One in 3 people who drowned in Canada had a pre-existing medical condition that contributed to the death in almost half the cases, according to new research in CMAJ (Canadian Medical Association Journal) https://www.cmaj.ca/lookup/doi/10.1503/cmaj.211739.
The study analyzed all 4288 unintentional drownings in both children and adults over 10 years from 2007 through 2016 in Canada. Researchers found that people with ischemic heart disease and seizure disorders were at increased risk. Young women with seizure disorders aged 20–34 years, while not the largest group, had a risk of drowning 23 times greater than the general population.
The most common activities leading to drowning were aquatic activities such as swimming (25%) and boating (24%) and most often occurred in lakes or ponds (36%), and most deaths (63% to 84%) occurred when the person was alone or not witnessed. The majority (81%) of people who drowned were male, and about two-thirds (63%) drowned in urban areas.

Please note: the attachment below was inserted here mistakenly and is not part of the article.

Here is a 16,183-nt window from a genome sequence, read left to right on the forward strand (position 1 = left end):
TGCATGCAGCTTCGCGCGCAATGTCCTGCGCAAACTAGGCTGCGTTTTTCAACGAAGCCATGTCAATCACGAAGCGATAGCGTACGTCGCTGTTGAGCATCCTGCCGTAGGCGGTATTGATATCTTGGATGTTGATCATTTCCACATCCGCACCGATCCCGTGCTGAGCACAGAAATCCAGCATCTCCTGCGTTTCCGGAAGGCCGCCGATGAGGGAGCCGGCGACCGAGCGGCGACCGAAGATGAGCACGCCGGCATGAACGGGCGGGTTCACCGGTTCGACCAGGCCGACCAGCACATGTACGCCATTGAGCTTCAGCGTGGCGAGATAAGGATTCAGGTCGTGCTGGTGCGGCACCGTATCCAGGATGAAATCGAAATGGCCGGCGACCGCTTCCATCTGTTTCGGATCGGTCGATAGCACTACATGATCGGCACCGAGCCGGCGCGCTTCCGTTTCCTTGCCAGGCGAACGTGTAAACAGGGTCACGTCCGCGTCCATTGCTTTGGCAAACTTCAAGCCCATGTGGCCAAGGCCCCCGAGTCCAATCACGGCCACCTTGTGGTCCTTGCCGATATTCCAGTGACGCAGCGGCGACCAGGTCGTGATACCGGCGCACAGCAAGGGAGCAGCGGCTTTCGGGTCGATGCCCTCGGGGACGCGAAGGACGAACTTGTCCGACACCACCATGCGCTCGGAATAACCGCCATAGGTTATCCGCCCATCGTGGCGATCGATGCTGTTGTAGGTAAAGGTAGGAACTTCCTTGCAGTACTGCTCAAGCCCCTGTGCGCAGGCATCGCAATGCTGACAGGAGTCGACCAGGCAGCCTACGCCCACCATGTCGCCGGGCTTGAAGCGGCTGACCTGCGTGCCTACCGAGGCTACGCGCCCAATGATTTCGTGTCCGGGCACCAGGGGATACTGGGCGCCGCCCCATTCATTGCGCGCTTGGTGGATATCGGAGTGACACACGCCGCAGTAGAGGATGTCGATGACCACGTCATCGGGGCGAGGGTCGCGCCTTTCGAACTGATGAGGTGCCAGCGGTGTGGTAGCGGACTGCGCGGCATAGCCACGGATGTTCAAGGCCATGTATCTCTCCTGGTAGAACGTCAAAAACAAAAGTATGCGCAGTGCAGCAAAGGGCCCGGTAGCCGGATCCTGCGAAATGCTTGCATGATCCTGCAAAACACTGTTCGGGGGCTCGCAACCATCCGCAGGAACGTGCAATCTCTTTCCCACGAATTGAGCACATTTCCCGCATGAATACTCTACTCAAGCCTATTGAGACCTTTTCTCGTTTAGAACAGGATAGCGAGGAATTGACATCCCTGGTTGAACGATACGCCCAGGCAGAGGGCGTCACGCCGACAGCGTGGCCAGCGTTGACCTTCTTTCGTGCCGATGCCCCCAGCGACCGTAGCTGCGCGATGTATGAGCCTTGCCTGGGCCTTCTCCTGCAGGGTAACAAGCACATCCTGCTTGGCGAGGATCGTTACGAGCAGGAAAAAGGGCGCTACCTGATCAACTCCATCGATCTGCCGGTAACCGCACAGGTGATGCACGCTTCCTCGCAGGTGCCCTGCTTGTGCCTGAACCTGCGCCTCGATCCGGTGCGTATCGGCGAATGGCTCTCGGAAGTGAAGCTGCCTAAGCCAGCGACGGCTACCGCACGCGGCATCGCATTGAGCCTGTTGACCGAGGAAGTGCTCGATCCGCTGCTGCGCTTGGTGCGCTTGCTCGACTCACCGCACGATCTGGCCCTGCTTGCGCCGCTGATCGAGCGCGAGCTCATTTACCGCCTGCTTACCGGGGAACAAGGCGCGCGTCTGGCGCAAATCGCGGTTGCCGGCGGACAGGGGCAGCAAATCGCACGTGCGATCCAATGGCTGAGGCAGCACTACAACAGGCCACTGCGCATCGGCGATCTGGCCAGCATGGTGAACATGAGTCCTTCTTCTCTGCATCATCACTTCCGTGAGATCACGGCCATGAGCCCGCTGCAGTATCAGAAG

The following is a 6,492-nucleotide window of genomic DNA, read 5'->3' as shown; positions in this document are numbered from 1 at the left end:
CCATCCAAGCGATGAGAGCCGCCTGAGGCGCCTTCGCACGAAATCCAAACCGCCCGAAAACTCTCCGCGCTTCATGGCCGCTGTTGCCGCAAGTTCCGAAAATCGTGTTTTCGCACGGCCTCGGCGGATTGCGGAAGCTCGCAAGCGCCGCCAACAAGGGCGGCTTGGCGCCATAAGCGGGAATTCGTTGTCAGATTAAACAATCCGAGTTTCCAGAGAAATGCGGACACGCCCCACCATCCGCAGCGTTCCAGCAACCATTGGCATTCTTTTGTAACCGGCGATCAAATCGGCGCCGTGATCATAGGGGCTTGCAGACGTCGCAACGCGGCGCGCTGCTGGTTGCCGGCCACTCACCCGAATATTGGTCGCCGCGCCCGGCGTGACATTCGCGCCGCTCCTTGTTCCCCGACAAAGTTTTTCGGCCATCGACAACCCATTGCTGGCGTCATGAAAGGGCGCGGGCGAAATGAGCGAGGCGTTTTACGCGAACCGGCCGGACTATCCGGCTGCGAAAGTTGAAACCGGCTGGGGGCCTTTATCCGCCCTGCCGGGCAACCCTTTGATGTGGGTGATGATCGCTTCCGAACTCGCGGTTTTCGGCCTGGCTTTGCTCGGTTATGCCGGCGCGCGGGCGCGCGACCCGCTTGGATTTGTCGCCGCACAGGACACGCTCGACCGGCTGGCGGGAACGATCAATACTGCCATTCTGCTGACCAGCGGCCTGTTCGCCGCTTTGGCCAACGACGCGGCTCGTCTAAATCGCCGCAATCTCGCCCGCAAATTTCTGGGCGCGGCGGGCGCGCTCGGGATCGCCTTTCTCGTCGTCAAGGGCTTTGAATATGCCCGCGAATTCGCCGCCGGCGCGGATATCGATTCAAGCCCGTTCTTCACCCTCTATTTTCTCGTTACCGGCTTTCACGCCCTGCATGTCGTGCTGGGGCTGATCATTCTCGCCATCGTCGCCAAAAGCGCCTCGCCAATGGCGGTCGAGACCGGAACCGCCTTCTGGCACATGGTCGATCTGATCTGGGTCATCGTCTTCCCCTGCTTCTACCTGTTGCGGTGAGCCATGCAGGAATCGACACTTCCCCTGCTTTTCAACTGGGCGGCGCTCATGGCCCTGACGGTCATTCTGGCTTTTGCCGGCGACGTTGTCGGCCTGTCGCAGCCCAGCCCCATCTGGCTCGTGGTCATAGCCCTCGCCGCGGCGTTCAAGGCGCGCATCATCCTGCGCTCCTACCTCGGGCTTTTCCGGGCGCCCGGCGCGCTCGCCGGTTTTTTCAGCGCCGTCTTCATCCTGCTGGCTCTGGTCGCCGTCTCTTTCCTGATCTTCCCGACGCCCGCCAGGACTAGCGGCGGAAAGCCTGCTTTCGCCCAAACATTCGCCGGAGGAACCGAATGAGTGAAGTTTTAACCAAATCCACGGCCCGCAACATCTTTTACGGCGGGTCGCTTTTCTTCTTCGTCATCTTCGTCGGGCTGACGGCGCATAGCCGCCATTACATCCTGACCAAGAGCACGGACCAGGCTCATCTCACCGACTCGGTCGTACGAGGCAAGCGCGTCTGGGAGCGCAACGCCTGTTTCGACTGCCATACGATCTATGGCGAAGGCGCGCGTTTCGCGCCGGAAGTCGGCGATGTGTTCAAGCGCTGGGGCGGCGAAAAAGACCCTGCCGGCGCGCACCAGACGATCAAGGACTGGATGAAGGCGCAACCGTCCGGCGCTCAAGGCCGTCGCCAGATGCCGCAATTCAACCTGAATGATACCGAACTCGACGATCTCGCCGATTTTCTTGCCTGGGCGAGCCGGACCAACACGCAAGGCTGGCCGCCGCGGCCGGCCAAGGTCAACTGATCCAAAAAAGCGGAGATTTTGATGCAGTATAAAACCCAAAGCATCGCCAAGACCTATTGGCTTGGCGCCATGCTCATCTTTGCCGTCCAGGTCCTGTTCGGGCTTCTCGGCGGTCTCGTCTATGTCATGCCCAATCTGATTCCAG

Of note were the number of drownings in bathtubs in people with seizure (53%) or neurocognitive disorders (28%).
“Drowning in bathtubs is common among those with seizure disorders, as well as most other pre-existing medical conditions,” writes Dr. Cody Dunne, an emergency resident physician at the University of Calgary, with coauthors. “This may be an important first target for public health messaging as it is relevant to other medical conditions, and safety planning is easier to implement than in other locations.”
The authors emphasize that people with seizure disorders should use a shower instead of tub bathing and, if possible, do so when another person is home.
As swimming is good for overall health and quality of life, people with ischemic heart disease who are at higher risk of drowning should not avoid swimming. Rather, the authors recommend a safe, informed approach to water activities.
“[P]eople with cardiovascular disease should speak with a health care provider before water activity, gradually increase intensity, wear a life jacket and participate in a supervised setting or with a trained buddy,” they write.
Prevention strategies tailored to specific groups and ages, including guidance for safely performing daily activities such as bathing, will help manage the risk of drowning.